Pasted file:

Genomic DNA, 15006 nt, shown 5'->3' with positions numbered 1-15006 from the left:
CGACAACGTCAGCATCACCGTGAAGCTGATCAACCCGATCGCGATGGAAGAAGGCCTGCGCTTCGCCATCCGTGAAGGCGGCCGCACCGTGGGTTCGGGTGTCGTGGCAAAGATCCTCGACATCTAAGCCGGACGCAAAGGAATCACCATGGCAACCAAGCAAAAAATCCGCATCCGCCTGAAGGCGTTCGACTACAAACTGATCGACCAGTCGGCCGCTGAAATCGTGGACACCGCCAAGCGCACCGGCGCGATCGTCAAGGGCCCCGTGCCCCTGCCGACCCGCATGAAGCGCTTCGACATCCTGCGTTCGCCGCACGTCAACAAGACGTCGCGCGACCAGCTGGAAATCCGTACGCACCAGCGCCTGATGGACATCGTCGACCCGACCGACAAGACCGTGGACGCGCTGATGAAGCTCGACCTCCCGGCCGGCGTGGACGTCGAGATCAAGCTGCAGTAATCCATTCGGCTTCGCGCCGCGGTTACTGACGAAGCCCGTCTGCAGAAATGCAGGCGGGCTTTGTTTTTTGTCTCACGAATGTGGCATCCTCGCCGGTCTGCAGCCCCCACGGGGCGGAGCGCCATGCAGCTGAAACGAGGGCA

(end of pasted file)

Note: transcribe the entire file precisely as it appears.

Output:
Genomic DNA, 15006 nt, shown 5'->3' with positions numbered 1-15006 from the left:
CGACAACGTCAGCATCACCGTGAAGCTGATCAACCCGATCGCGATGGAAGAAGGCCTGCGCTTCGCCATCCGTGAAGGCGGCCGCACCGTGGGTTCGGGTGTCGTGGCAAAGATCCTCGACATCTAAGCCGGACGCAAAGGAATCACCATGGCAACCAAGCAAAAAATCCGCATCCGCCTGAAGGCGTTCGACTACAAACTGATCGACCAGTCGGCCGCTGAAATCGTGGACACCGCCAAGCGCACCGGCGCGATCGTCAAGGGCCCCGTGCCCCTGCCGACCCGCATGAAGCGCTTCGACATCCTGCGTTCGCCGCACGTCAACAAGACGTCGCGCGACCAGCTGGAAATCCGTACGCACCAGCGCCTGATGGACATCGTCGACCCGACCGACAAGACCGTGGACGCGCTGATGAAGCTCGACCTCCCGGCCGGCGTGGACGTCGAGATCAAGCTGCAGTAATCCATTCGGCTTCGCGCCGCGGTTACTGACGAAGCCCGTCTGCAGAAATGCAGGCGGGCTTTGTTTTTTGTCTCACGAATGTGGCATCCTCGCCGGTCTGCAGCCCCCACGGGGCGGAGCGCCATGCAGCTGAAACGAGGGCA